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National Park - Old Faithful's Plumbing
of sign - Old Faithful Geyser in Yellowstone National Park
taken June 2008
Old Faithful's steaming and spouting merely hint at the thermal
action below ground. After an eruption, the partially emptied
again fill with hot water. As steam bubbles rise, they clog
narrow sections of the geyser tube. Pressure and temperature
increase until steam abruptly forces its way upward, discharging
some water in preliminary splashing. This splashing apparently
enough water to start a chain reaction deep within the system.
As larger quantities of water flash into steam, the geyser
into full eruption. When the geyser tubes are nearly empty,
eruption ceases. The system then begins to refill, and the
geyser has its own unique eruption indicators. Between spoutings,
watch Old Faithful for signs of impending thermal activity.
For most of the interval, steam gently billows from Old Faithful's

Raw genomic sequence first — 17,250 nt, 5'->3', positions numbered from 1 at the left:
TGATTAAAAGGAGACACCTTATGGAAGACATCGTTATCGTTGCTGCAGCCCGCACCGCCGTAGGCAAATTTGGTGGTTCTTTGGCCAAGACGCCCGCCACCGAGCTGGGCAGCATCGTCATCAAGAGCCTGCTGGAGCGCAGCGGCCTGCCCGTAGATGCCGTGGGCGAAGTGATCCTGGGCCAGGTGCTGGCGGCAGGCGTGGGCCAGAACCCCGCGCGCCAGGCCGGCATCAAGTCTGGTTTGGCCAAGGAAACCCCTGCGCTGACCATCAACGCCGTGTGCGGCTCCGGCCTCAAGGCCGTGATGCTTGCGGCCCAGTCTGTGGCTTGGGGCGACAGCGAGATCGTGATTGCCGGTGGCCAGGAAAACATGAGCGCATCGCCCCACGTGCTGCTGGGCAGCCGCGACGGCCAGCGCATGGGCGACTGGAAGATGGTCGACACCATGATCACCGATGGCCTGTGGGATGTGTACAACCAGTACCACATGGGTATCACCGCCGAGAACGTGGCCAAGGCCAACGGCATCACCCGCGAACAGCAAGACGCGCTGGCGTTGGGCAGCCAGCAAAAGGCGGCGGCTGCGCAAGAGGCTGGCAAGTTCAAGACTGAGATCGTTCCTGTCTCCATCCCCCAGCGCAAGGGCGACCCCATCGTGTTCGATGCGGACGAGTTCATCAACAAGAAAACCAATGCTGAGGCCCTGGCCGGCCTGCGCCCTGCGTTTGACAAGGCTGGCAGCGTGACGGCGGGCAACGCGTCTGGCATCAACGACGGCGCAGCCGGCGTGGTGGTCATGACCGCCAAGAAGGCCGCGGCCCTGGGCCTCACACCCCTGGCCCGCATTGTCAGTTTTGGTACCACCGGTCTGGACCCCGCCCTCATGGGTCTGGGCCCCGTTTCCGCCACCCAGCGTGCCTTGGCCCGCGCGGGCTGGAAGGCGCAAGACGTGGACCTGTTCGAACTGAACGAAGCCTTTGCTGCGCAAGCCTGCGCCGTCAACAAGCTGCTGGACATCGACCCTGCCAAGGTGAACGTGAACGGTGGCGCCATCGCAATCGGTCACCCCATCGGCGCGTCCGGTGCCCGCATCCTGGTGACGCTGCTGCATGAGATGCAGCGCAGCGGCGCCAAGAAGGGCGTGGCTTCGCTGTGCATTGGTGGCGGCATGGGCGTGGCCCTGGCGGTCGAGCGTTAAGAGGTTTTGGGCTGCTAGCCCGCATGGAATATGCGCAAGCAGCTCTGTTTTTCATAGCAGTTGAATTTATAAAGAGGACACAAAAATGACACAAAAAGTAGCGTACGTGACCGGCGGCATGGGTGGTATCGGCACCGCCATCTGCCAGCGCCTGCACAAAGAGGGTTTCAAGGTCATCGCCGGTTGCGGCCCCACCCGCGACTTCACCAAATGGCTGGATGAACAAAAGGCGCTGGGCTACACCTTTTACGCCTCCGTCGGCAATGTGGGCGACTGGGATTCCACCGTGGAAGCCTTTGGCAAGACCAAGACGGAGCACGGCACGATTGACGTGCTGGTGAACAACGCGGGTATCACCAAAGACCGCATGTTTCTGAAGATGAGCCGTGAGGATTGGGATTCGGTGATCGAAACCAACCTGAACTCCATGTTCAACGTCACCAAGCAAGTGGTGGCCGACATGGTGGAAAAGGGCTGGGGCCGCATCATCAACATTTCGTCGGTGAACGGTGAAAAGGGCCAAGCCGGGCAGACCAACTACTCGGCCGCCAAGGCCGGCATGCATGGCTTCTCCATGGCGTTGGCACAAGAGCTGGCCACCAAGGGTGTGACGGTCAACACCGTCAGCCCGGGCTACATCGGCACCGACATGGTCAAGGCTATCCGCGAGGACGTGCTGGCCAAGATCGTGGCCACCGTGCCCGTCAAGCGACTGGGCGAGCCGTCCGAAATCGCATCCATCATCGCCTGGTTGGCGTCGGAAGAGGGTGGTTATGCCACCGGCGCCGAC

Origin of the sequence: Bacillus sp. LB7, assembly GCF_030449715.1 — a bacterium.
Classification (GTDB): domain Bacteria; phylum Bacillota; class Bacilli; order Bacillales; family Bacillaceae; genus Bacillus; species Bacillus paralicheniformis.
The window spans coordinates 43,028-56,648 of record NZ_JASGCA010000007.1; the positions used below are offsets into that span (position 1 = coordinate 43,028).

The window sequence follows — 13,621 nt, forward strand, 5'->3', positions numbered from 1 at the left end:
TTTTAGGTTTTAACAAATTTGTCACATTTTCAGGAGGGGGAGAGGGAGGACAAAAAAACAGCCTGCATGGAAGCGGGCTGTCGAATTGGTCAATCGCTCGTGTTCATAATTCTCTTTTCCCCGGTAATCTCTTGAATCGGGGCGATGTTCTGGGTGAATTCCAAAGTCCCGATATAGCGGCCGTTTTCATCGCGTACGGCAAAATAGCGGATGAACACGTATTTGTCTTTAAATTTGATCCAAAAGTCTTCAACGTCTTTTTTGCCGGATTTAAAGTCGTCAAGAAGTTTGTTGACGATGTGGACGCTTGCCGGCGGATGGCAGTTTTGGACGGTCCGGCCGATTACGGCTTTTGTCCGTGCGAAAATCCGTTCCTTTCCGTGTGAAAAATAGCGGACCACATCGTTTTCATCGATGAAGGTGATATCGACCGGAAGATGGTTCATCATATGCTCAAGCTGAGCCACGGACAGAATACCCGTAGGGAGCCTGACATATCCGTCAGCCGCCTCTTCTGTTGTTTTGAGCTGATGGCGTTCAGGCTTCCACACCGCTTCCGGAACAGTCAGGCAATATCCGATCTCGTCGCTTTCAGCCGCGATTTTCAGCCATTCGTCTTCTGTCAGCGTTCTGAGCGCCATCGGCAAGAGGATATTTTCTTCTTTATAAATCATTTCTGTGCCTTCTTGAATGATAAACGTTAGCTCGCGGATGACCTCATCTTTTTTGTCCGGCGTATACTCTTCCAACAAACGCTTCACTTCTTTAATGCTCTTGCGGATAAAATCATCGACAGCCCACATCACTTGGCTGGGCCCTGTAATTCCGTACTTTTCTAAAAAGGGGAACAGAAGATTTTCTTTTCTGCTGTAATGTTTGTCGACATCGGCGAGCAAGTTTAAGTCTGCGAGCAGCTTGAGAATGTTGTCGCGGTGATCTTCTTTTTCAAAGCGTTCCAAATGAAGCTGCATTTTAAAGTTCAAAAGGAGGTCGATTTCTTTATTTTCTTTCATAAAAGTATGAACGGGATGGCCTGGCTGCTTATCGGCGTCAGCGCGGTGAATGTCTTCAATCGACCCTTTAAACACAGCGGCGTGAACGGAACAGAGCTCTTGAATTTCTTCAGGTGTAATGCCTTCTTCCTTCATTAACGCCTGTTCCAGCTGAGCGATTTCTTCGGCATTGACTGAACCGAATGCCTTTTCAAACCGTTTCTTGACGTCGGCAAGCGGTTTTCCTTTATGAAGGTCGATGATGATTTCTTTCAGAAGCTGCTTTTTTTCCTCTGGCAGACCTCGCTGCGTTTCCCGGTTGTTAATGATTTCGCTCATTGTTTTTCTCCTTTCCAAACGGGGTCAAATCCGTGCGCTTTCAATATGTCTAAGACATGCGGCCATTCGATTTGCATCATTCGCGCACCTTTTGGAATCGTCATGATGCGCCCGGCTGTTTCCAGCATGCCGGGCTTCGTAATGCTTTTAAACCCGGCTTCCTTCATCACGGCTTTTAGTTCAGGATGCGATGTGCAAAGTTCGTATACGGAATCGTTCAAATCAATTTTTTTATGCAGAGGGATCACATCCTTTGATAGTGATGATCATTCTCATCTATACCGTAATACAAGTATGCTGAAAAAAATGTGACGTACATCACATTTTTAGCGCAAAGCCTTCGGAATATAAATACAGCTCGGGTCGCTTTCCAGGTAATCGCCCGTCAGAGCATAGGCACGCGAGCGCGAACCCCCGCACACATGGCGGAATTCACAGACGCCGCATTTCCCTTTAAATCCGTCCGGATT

cone. A few minutes before an eruption, intermittent jets of
spurt a few feet above the surface. When the spurt become
sustained and surge upward, a full eruption has begun.
average interval between Old Faithful's eruptions is growing
longer. Frequent earthquakes in and near Yellowstone may alter
underground plumbing, changing the routes of circulating
water. Vandalism - people throwing objects into Old Faithful's
also contribute to the slowdown.
No two eruptions are the same; the height and the duration
vary. Because the duration of Old Faithful's last eruption
time between eruptions, only the next discharge can be
predicted. Subsequent eruptions are impossible to predict.
on the sign
addition to the text this sign features a graphic description of how the Old
Faithful Geyser works and a picture of Old Faithful
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